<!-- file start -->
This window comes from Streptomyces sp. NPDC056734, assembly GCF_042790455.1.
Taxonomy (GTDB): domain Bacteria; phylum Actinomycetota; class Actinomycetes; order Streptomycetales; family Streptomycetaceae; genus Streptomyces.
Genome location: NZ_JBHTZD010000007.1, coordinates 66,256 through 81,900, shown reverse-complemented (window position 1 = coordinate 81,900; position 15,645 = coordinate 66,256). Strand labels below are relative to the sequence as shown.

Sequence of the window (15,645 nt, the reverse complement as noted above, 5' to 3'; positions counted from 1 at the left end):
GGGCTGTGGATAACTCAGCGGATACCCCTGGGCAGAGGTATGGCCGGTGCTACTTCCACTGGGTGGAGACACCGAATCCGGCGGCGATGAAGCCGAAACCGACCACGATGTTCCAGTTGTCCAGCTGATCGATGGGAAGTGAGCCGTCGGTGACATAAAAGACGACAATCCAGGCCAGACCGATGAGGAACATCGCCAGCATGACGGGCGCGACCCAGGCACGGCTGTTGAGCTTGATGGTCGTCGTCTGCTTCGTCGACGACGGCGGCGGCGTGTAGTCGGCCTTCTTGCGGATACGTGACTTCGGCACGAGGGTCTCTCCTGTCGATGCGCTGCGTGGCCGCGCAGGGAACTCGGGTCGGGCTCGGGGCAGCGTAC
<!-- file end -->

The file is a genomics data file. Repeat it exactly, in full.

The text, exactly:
This window comes from Streptomyces sp. NPDC056734, assembly GCF_042790455.1.
Taxonomy (GTDB): domain Bacteria; phylum Actinomycetota; class Actinomycetes; order Streptomycetales; family Streptomycetaceae; genus Streptomyces.
Genome location: NZ_JBHTZD010000007.1, coordinates 66,256 through 81,900, shown reverse-complemented (window position 1 = coordinate 81,900; position 15,645 = coordinate 66,256). Strand labels below are relative to the sequence as shown.

Sequence of the window (15,645 nt, the reverse complement as noted above, 5' to 3'; positions counted from 1 at the left end):
GGGCTGTGGATAACTCAGCGGATACCCCTGGGCAGAGGTATGGCCGGTGCTACTTCCACTGGGTGGAGACACCGAATCCGGCGGCGATGAAGCCGAAACCGACCACGATGTTCCAGTTGTCCAGCTGATCGATGGGAAGTGAGCCGTCGGTGACATAAAAGACGACAATCCAGGCCAGACCGATGAGGAACATCGCCAGCATGACGGGCGCGACCCAGGCACGGCTGTTGAGCTTGATGGTCGTCGTCTGCTTCGTCGACGACGGCGGCGGCGTGTAGTCGGCCTTCTTGCGGATACGTGACTTCGGCACGAGGGTCTCTCCTGTCGATGCGCTGCGTGGCCGCGCAGGGAACTCGGGTCGGGCTCGGGGCAGCGTAC